What’s the best weapon in ZMR? The answer really depends on what kind of enemies you’re expecting, and how you like to fight.
Let’s start with the obvious: knives, clubs, swords—the weapons that got mankind through millennia of conflict. The clear drawback, of course, is lack of range, but on the other hand, you never run out of ammo with a melee weapon. Melee weapons are also generally quieter, and have special “execution maneuvers” that firearms don’t have.
The lack of range makes them a bad choice against the Dominion (your foes in Assault, Massive Assault, and Assault Ops modes), since almost all of them use firearms—but as long as you don’t let yourself get boxed in, melee weapons are ideal for bashing zombies (in Kill Every Thing, Kill Every Thing 2, and Paranormal Ops modes). Just remember: There are no mod options for melee weapons.
ZMR‘s various pistols are excellent backup weapons, but not quite suited for use as your go-to weapon. Like all firearms, handguns can be modded to one degree or another, and a pistol with a red-dot sight makes a decent substitute for a sniper rifle—provided your target isn’t very far away. They’re limited by small magazines (meaning frequent reloading) and generally low damage, but if you can pull off a headshot reliably, that might not be as big a concern for you.
The important thing to remember about handguns is that they occupy the side arm slot in your loadout, meaning that you can’t equip both a pistol and a knife, for example. So it comes down to a question of your personal preferences: Is the range worth the reloading?
If you want good range, accuracy, and a high rate of fire, you want an assault rifle. There’s a reason they’re the default firearm for military forces in this dimension and the next. As with SMGs, you’ll chew through ammo, so if reloading is a concern, skip the SCAR-L and go for something with burst-fire, like a FAMAS. In fact, if you want to use a scope on your assault rifle, you probably want a burst-fire weapon, since muzzle climb will render the scope pretty useless for sustained fire applications.
If pulling off headshots is your concern, choose one with burst-fire and mod your assault rifle with a reflex scope (with the built-in red-dot sight). But if you want to keep your enemies at a distance—as will frequently be the case with zombie hordes—go for full auto and a laser sight. Note that you can equip either kind in your primary and secondary weapon slots, so you can have the best of both worlds.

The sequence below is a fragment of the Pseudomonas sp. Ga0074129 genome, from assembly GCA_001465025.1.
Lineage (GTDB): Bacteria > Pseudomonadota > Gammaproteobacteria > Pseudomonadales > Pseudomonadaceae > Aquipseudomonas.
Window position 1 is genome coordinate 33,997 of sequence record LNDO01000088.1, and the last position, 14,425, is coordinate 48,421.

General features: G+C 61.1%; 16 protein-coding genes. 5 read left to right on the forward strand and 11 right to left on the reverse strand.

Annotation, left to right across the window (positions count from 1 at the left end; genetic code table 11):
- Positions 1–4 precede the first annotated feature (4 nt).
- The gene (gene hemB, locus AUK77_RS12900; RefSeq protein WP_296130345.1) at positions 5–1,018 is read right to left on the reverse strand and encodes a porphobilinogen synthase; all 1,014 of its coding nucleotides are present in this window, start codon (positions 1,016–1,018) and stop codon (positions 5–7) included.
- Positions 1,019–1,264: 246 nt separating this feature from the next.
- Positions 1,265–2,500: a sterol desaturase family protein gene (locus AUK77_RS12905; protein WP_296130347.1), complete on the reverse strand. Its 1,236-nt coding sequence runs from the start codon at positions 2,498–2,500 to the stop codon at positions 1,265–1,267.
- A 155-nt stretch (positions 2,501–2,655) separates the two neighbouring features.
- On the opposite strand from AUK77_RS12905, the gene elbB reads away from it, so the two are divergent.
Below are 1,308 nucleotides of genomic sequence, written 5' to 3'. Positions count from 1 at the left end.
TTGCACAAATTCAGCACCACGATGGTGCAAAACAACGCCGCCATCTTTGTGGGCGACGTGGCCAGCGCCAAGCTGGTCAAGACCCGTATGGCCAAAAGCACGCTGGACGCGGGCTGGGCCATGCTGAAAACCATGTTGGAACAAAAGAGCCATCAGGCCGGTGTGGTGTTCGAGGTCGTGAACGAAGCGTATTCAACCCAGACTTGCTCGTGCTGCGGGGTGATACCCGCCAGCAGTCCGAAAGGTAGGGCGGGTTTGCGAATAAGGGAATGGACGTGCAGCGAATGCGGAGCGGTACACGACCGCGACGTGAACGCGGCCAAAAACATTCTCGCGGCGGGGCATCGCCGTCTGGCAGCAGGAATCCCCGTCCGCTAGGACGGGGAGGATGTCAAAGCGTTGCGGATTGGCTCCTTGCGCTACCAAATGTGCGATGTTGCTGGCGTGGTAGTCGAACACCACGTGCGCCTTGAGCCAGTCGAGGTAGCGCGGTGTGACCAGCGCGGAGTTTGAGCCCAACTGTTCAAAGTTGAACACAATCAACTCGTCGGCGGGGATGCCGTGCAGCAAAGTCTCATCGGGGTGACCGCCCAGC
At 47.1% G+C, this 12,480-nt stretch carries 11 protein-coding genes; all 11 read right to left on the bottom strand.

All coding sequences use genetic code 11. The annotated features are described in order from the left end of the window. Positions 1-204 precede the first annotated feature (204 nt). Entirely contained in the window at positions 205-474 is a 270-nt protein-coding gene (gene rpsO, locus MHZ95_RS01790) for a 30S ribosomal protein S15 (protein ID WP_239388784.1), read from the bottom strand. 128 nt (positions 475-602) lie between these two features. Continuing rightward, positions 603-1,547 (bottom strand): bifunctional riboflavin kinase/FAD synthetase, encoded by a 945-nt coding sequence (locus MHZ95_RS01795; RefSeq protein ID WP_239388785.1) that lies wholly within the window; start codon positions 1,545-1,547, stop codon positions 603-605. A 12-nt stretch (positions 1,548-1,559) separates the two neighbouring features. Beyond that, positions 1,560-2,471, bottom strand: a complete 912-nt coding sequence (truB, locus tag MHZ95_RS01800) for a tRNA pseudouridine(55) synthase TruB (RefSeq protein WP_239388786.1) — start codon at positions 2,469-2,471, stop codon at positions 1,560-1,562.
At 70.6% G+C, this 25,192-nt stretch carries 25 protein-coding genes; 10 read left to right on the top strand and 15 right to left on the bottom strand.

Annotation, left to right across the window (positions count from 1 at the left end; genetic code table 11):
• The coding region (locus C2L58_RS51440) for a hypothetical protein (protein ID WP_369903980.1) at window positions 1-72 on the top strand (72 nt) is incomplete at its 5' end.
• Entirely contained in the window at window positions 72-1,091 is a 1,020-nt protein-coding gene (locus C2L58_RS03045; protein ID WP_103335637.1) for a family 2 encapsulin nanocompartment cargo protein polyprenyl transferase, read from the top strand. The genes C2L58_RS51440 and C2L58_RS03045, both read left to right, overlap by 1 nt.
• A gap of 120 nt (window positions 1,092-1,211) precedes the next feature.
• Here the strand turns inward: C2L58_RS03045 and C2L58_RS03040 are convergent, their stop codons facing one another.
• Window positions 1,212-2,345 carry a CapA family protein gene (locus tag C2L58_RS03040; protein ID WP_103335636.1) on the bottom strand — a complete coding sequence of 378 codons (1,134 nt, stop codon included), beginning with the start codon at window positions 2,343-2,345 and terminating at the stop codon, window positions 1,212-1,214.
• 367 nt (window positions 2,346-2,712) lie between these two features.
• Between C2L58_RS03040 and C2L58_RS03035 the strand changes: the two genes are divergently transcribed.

Machine guns were originally designed to be more or less stationary, and so served more as defensive weapons. The advent of light machine guns (the kind that can be carried and operated by just one person) made them much more versatile, but they still perform much better when you don’t have to move very quickly—and better still when you can set up shop at a choke point and mow down anything that tries to come through without an invitation.
As with any weapon with a high rate of fire, accuracy can be a problem, so don’t expect to pull off a lot of headshots; instead, concentrate on filling a specific area with lead. But be warned: The reload rate is painfully slow, so always have a backup weapon—or a buddy—on standby.
Like pistols, shotguns are great for short-range engagements, but their lack of accuracy makes them fairly useless when the enemy is more than a few yards away. If your enemies aren’t shooting back—like the average zombie—that’s usually not a problem. And even some Dominion forces like to get right up in your face, so a shotgun is an effective deterrent to that kind of antisocial behavior.
Shotguns have great damage, but tend to be limited in terms of how many different kinds of mods you can attach. Fortunately, the ones you can get are usually the critical ones: barrel mods for range; stock mods for accuracy; and mag mods are practically a necessity for a weapon with such a small ammo capacity, especially combined with their slower-than-average reload speed.